Whether it’s your horse’s soundness or age—or your own busy schedule—that keeps you out of the saddle, managing a horse that’s not ridden often can be a challenge, especially if you have specific riding goals. Here you’ll hear from three experts who specialize in helping amateur competitors and recreational riders get the most from their horses even with reduced activity levels.
[READ: Finding (Making) Time to Ride]
Although riding as often as possible is the ideal, these five strategies will allow you to keep your horse on track, even given your limiting circumstances.
1. Maximize the Time You Do Ride
A horse that’s still learning can pick up new skills while ridden infrequently, only at a slower rate. You’ll need to be especially deliberate in your approach because your horse’s lack of conditioning will limit his ability to stay engaged for a long lesson. A horse that’s well trained won’t lose his skills and fundamentals just because he’s not ridden daily. With either level of horse, approach each ride with a plan to ensure that you make progress whenever you do ride. (Note: If your horse has soundness issues, try one of our unmounted strategies after checking with your veterinarian.)
From the start, be careful not to waste your horse’s energy or reach a point where he’s exhausted and resents learning. Ty Brazeal suggests starting each ride with a review of the basics.
“Don’t assume you can get on your horse and pick up right where you left off days, weeks, or months ago,” he advises. “Revisit what he knows first, so you can give him a chance to be successful, which will help build his confidence.” This review could be as simple as walking him in circles while flexing and bending.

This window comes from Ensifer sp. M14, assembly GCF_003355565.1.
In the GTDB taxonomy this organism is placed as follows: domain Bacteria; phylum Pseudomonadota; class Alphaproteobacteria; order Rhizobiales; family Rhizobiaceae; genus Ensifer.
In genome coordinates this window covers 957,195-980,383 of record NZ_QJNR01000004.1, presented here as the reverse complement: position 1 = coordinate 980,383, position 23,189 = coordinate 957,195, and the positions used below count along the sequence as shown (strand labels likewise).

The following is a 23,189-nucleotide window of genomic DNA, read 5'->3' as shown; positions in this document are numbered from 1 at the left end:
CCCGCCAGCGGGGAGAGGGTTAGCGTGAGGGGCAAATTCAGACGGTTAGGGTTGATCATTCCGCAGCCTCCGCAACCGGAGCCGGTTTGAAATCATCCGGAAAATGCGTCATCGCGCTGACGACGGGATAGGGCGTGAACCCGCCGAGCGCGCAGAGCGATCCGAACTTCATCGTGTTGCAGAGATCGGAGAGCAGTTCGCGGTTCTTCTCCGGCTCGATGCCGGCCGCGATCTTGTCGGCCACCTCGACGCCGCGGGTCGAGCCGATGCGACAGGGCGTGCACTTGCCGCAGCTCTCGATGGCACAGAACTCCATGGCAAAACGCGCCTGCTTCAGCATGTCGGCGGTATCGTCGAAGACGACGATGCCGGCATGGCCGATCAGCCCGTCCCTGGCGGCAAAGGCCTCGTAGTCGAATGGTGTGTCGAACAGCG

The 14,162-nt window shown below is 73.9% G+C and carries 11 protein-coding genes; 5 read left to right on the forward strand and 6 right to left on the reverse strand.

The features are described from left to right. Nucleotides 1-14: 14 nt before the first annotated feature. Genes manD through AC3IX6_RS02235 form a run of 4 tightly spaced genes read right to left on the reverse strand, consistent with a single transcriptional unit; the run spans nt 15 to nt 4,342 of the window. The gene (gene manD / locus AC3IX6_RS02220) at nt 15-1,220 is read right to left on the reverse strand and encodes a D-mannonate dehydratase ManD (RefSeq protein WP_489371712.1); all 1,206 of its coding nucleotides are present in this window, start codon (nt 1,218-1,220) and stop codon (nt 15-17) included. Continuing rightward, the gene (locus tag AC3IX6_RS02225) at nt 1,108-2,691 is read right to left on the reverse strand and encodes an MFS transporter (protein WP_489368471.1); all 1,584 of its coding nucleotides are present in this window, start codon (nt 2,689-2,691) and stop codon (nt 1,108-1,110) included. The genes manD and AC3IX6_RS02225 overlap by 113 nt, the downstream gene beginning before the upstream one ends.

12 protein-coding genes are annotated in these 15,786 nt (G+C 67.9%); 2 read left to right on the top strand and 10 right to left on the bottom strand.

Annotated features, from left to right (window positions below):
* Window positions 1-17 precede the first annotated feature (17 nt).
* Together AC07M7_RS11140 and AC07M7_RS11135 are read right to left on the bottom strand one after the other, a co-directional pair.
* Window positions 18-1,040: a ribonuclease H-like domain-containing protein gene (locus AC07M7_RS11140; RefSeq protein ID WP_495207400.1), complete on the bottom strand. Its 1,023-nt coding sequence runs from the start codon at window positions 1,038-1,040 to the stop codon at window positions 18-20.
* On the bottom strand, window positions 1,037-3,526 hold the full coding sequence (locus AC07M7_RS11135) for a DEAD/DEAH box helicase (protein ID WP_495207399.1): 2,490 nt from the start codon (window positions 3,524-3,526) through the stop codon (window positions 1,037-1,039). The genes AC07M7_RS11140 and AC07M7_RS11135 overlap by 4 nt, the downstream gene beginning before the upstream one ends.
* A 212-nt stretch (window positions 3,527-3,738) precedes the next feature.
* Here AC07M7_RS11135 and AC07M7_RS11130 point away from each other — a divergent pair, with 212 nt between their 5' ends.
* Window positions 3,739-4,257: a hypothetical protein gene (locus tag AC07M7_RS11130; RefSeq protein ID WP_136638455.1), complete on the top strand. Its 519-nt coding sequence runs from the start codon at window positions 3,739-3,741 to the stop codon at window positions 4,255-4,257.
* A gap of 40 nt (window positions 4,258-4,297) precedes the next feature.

As you warm up, do a basic check of his foundation skills. If he’s rooting at the bit or resisting lateral pressure, for example, refresh these skills before you move on. Determine what you’ll work on in a session, such as a drill or a specific skill. Practice that until you see improvement, then call it a day. Always end on a high note so your horse feels confident and as if he’s been able to please you. A major part of keeping your horse happy is maintaining his sense of accomplishment and ensuring that he’s not mentally exhausted.
The same is true of his physical condition. He shouldn’t be so fatigued after a ride that he’s unhappy.
“A horse that’s seldom ridden, but ridden to exhaustion each time you saddle up, will be sore and become resentful,” warns Julie Goodnight. “You either have to spread his exercise workload throughout the entire week, or not ride him so hard on the days you do ride.”
2. Brush Up on In-Hand Work